I forgot about the N2O, but yes we have had pretty good succes with a 750 Holley on a 408ci motor, 11.3:1 compression, COMP N2O soild roller, although you'l find most with 850cfm carbs and they are fine.
Mike I am always surprised at how your car runs with that 1000cfm carb, I know of 8 sec combos with less carb.
If you want a great N2O style carb look at a Pro Systems Here is an article Patrick James wrote about carb size... FWIW I have never been dissapointed with a Pro Systems carb.
Choosing A Carb Size
One of the most asked questions we receive at PRO-SYSTEMS is, how big will my carburetor be, how much will it flow? Most customers are expecting to hear big numbers. They want to hear that their 4150 will flow 1150 cfm or that their 2 inch throttle blade Dominator will flow 1400. Unfortunately, that's not going to happen. In all the designs I've flowed, designed, calibrated and tested, it's just plain physically impossible. Builders will give out dry numbers (meaning cfm ratings without the disturbance of the fuel cone) but these numbers are not what the engine actually sees and are for reference only. Some builders still use the inflated cfm creating 28 inch rating used by an aftermarket manufacturer. Enough has been said on that subject.
But really cfm is not the main level of importance. Fuel shear, atomization properties and fuel curve are your main areas of concern.
To size a carb for the application, you're looking to achieve minimal restriction at the finish-line yet have enough signal at launch as to be sure that the booster is atomizing the fuel and supplying the proper air to fuel ratio.
Horsepower equals air flow (of course). Launch rpm/trap rpm equals a reference of the range of the air flow.
If the carb is too big or signal/curve is too poor at the launch rpms created airflow, the fuel does not properly atomize and plates out (turns back to raw fuel) on the intake. Losses of 10-12 percent of available torque at launch can easily be recognized without a lean cutout or backfire. Then as rpms increase, the plated fuel is picked up and alters the air to fuel ratio down-track as it is cleaned out of the intake. More loss of power. So you jet it down to compensate for the plated fuel being picked up and the launch gets even worse. See the dilemma.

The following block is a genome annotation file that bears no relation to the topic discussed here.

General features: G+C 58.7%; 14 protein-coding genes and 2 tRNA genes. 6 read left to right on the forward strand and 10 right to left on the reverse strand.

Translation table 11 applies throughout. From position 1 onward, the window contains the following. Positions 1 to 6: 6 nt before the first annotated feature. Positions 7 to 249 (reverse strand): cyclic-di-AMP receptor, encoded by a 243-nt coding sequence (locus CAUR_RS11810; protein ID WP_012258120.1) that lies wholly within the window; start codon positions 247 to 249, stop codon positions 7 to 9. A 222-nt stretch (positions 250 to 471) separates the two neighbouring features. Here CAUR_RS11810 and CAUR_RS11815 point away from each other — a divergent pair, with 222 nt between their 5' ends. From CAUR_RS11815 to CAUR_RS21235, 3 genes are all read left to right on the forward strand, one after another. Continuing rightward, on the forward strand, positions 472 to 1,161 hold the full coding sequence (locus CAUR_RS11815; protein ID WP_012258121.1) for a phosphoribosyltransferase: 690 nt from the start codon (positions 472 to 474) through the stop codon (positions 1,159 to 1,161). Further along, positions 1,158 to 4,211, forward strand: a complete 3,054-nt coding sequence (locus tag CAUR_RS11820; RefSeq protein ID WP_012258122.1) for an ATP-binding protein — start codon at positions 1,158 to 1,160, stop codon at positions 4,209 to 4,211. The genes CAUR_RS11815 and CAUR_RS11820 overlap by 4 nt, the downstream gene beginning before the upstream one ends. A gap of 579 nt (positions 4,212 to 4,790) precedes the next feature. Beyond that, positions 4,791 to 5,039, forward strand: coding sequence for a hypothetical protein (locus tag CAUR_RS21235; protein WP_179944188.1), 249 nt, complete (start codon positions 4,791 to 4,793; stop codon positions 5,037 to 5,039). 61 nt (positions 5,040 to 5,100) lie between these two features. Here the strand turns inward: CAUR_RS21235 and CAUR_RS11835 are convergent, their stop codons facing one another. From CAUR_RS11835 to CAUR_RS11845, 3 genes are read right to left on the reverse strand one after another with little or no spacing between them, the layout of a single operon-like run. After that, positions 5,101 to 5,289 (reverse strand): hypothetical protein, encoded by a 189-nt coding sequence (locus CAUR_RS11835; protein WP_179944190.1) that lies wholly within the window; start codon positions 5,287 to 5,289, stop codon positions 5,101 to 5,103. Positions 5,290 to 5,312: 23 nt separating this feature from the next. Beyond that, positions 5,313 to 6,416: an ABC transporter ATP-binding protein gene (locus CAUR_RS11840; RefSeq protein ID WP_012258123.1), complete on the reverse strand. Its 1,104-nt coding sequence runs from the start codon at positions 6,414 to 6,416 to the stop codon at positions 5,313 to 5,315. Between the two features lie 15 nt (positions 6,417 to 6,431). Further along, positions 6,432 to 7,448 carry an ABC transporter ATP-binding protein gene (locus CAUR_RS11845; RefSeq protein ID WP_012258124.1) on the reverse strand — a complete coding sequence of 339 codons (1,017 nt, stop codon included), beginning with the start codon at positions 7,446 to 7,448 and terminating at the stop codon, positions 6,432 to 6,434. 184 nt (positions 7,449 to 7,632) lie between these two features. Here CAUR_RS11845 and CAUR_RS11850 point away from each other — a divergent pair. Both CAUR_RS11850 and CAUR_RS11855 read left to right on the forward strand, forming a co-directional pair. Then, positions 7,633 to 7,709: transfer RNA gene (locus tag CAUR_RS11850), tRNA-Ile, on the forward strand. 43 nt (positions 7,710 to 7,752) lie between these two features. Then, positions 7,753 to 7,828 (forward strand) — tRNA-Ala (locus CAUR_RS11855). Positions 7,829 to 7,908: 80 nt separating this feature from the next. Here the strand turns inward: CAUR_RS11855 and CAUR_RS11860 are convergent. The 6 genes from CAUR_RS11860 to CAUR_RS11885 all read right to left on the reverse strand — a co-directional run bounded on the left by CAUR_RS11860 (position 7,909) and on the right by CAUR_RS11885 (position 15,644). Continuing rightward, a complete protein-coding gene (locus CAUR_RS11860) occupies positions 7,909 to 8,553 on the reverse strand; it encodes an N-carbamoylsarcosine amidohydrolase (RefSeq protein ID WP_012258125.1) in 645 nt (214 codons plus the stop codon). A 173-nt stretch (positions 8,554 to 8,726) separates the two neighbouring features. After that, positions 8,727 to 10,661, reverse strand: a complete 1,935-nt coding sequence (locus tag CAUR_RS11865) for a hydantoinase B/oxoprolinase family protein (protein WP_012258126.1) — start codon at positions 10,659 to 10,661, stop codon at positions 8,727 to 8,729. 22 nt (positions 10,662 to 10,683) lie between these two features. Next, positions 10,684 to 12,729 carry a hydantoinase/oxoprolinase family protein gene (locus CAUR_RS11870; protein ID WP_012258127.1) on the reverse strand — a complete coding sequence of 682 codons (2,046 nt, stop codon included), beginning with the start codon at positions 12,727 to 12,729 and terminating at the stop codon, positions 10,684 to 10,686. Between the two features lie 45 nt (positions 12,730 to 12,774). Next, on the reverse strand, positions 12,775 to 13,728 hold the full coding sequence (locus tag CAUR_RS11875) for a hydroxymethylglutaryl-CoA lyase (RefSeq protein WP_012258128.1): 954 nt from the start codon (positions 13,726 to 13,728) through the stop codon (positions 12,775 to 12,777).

The wider the range of rpm you're going to subject the design to, the more you need to look at the range of airflow and available options.
I'm sure you remember this old formula:
CID x RPM x V.E. / 3456 = CFM
Well that formula is still being quoted by magazines and companies etc...but times have changed and carburetors are operating on almost immeasurable amounts of vacuum. 10 years ago a carburetor would require 10 inches of water to pull signal and shear fuel. Now they can can pull and shear fuel at only 3. Remember 20.4 inches of water (wet) is the cfm rating guide with reputable designers so we aren't looking to match cfm requirements with cfm ratings.
20.4 = 1.5 hg.
You can see that going from 10 inches of water as a requirement at launch to only 3 inches as a requirement really allows a serious increase in cfm size. This removal of restriction really pays off in cylinder head flow numbers and hp of course. Imagine altering this upstream restrictor when flowing your heads.
Because, most of you have specific application designs, a custom shop/unit is typically the plan.
In the future, use this calculation as a general rule on a modified carburetor:
CID x RPM x V.E. / 2820 = CFM
350 x 6600 x .9 / 2820 = 737 CFM
Now you'll be a little closer.
A .9 Volumetric Efficiency (V.E.) number represents a pretty good combination and a 1.1 V.E. number represents an all out assault on the engine blocks stress handling capabilities.
Remember, if we have a heavy vehicle and a two speed we will require a slightly smaller carburetor, than a light vehicle and a stick. Also, if we have a booster/emulsion/air bleed configuration designed to operate and shear fuel at lower rpms we can increase the cfm. An increase in cfm is usually a guaranteed increase in power, but it takes a design that'll still pull and shear fuel at launch to pull that off. That's when the builder starts altering the entry and exit angles of the booster, the emulsion layout, air bleed configuration/well diameter, etc. All in an effort to fan the fuel cone to increase impact, supply the proper air to fuel ratio throughout the rpm band and emulsify the mixture prior to decrease plating for the air speed being encountered. All those mods cost money and they're not easy to do.
But return on investment is the deal when purchasing a carburetor. Oftentimes a customer is thinking of purchasing a this or a that, when the same money spent customizing his current model will yield more performance.
Remember, as we talked about earlier, the loss of torque we record at launch and the subsequent rate of acceleration you lose at the start of the race will be carried throughout the rest of the shifts. So a good leave (excellent fuel shear and proper air to fuel ratio at launch) is getting the reciprocating mass to carry this rate of acceleration to reduce E.T.'s. But if you have too much restriction at the finish-line, the mass will be slowed as a result and E.T.s will increase and none of us want that.